Holsinger also recommended that show producers transition their thinking from a risk/reward mindset to reward/risk mindset. “We can get so focused on the risk, we forget that what we do in this industry is the reward side. It’s about connecting with other humans and getting back together with other humans. The reason we love the industry so much is the relationships.”
Event Pros Get the Jab
Holsinger said that vaccines are a big part of what is inspiring this optimism, which bodes particularly well for event industry professionals who are more likely to take the vaccine than the general population.
“Studies show that age, education and income are the primary drivers of the decision to take vaccines,” he said. In February, only 52% of the U.S. general population was ready to take the vaccine right away; that number is now almost 70%. However, among event professionals, with an average age of 48, average education five years post high school, and an average salary of $125,000 or more, the number is 80%, with only 15% considering the vaccine, leaving only 6% who will not take the vaccine.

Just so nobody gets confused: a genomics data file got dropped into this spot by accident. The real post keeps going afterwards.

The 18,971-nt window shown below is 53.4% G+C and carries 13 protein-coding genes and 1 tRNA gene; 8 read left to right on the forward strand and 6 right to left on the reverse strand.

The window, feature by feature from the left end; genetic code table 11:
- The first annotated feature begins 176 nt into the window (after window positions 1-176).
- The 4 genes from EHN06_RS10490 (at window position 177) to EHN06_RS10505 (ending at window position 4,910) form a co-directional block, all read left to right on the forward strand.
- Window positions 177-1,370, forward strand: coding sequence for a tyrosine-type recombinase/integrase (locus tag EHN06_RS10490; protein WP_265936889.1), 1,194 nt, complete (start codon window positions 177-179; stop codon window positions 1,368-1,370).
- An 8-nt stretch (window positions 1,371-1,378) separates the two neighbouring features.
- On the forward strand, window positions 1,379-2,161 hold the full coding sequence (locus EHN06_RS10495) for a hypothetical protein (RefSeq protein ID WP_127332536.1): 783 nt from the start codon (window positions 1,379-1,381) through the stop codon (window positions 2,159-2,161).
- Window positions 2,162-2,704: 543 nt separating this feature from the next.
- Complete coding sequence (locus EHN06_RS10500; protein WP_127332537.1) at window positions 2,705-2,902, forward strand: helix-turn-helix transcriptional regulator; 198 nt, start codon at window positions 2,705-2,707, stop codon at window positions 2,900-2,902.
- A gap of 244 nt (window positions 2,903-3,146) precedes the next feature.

“Event professionals are far more optimistic, particularly after they’ve been vaccinated,” Holsinger said. “As we close the gap with those who have taken the vaccine, we see it drives their optimism up to 88%.”
Lifting Travel Restrictions
Freeman’s research paints a potentially rosy-hued picture, with 74% of respondents believing they will have no travel restrictions in place by fall of 2021. This coincides with when most attendees and exhibitors (75%) expect to return to in-person events.
“Now we’re in virtual only, despite a few shows,” Holsinger said. “In the near term — June through August — we’re seeing lots of toes in the water, with smaller, in-person events. But next, we’ll see the return to larger in-person events begin as we move into fall.”